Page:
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Less is More: Screen Time for Horror Villains

It is interesting to consider that some of the most memorable and effective horror villains in our favourite films from the genre actually have very little in the way of screen time. Perhaps the fact we only get glimpses of them encourages us to fill in the blanks with our own imaginations, after all we fear the unknown above all else.

There is certainly a relationship between how much we see of a character on screen and how scary they are to the audience. A brief appearance often just whets the appetite and fans frequently go to sequels in the hope of seeing more of their favourite baddies. Typically in sequels the villain will tend to feature more prominently and become less feared as a consequence.

The villains who featured in the classic horrors of yesteryear have completely lost their impact through over-exposure. Dracula is no longer seen as a frightening character, a parodied version of him appears as the Count on Sesame Street indicating his absorption into popular culture is complete. Frankenstein's monster is often portrayed as a sympathetic character nowadays and certainly doesn't scare audiences anymore. Even the wolf man has become a joke, take films like Teen Wolf where far from being a scary monster he is an ordinary teen and his lycanthropic transformation has become a thinly veiled allegory for puberty.

More recent horror films and the characters they spawned have undergone the same process. Take Clive Barker's 1987 film Hellraiser for example, a film which is largely remembered for Pinhead, who features prominently on the cover. The character actually has less than 10 minutes of screen time in total. Naturally in the endless slew of sequels Pinhead has been given more and more screen time and his ability to scare has decreased proportionately.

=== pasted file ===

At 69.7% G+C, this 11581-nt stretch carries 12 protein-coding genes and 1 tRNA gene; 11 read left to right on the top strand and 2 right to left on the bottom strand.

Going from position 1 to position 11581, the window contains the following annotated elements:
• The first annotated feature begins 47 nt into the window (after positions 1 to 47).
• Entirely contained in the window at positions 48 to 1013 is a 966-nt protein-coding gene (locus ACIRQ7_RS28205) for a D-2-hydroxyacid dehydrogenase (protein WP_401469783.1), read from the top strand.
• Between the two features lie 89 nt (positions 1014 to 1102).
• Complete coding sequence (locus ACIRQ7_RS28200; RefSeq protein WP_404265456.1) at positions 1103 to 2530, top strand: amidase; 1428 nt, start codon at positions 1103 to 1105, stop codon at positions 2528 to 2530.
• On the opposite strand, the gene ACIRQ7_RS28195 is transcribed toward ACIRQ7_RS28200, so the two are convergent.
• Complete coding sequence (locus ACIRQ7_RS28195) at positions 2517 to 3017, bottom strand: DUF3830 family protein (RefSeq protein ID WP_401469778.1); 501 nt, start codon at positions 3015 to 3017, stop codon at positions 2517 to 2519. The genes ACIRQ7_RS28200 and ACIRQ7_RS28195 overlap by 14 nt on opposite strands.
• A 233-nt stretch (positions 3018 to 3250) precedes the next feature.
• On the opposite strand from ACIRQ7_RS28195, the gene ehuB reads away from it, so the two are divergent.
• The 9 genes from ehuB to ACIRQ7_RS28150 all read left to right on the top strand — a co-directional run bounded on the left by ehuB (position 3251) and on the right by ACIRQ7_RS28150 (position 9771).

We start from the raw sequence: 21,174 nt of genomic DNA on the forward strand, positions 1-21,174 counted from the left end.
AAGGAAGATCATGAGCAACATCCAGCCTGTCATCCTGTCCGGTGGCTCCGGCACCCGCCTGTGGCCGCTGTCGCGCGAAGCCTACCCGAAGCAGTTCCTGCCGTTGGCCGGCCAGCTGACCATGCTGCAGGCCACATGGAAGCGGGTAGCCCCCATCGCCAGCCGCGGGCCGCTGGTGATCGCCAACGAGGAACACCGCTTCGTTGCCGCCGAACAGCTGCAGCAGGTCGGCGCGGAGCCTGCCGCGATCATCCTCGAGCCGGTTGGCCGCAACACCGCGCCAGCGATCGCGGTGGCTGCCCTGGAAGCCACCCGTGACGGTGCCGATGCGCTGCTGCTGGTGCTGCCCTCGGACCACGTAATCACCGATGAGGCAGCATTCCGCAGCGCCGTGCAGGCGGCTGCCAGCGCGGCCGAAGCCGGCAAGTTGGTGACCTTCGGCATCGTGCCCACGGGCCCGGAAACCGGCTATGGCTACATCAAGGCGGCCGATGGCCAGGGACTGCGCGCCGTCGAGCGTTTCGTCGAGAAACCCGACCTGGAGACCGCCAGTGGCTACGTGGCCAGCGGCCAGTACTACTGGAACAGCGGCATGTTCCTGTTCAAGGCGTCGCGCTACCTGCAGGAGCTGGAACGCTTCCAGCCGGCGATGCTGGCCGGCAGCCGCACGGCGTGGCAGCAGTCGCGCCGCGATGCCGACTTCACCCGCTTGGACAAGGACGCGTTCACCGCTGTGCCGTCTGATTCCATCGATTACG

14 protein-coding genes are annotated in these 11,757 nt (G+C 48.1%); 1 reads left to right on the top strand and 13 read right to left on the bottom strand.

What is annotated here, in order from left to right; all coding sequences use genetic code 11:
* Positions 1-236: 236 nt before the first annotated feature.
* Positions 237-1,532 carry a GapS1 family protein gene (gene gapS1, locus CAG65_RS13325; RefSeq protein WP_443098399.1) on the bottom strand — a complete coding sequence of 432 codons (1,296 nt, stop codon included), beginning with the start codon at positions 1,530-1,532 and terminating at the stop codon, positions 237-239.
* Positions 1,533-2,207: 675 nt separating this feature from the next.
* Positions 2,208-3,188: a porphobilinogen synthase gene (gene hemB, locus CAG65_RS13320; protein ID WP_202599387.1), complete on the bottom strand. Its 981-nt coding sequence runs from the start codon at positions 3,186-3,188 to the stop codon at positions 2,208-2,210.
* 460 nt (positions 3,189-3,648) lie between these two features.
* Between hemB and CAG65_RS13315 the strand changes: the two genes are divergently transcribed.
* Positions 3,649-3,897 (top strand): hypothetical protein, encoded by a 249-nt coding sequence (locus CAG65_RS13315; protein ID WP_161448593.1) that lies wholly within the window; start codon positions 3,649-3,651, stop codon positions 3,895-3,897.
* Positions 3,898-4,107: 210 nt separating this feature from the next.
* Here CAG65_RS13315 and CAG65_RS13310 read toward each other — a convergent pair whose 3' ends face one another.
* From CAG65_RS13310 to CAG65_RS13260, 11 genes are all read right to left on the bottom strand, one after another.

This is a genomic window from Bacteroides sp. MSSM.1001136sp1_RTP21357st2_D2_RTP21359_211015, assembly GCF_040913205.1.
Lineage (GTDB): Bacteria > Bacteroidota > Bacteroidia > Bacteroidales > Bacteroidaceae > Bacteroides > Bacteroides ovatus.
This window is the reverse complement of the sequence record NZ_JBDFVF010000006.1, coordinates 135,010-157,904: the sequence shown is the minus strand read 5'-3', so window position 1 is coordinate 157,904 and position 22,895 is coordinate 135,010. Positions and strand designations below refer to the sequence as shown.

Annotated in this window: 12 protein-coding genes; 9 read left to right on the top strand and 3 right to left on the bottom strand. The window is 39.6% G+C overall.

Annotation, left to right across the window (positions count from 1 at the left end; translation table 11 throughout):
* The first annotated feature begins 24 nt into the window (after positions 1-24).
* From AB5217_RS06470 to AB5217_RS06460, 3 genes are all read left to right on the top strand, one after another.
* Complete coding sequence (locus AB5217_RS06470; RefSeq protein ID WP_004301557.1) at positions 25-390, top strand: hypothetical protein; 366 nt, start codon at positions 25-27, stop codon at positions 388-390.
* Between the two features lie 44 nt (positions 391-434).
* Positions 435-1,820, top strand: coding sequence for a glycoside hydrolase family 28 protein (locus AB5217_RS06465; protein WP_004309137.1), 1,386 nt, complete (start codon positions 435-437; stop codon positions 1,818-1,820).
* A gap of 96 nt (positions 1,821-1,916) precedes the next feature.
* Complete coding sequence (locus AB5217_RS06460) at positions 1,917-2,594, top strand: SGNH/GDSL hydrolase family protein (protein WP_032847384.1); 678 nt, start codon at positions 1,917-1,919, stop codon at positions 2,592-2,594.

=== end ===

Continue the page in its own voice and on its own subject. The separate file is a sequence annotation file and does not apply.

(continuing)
Freddy Krueger is another good example, he is a serious character in A Nightmare on Elm Street who lurks in the shadows and appears only fleetingly throughout the film. In the sequels, as original creator Wes Craven complained, the character appears on screen far more often and begins to spout comedy one-liners. He is transformed from a child murdering nightmare man into a lovable rogue.

In Ridley Scott's 1979 film Alien the creature never appears fully on screen, we only get glimpses of it and quick flashes as it stalks and kills the crew of the ill fated Nostromo. However despite the fact the aliens get a lot more screen time in the sequel they do remain powerfully scary, maybe because the original artistic design by Giger is so good.

Perhaps the best example of a recent horror character who gained instant fame despite less than 20 minutes of screen time is Hannibal Lecter in The Silence of the Lambs. The performance from Anthony Hopkins was extremely memorable and in fact remains the shortest performance in a film ever to win a best actor Oscar. There is no doubt with more screen time in the sequels and appearances in parodies Hannibal's fear factor has been diluted over the years.

So when it comes to scaring an audience with a memorable villain less is definitely more.

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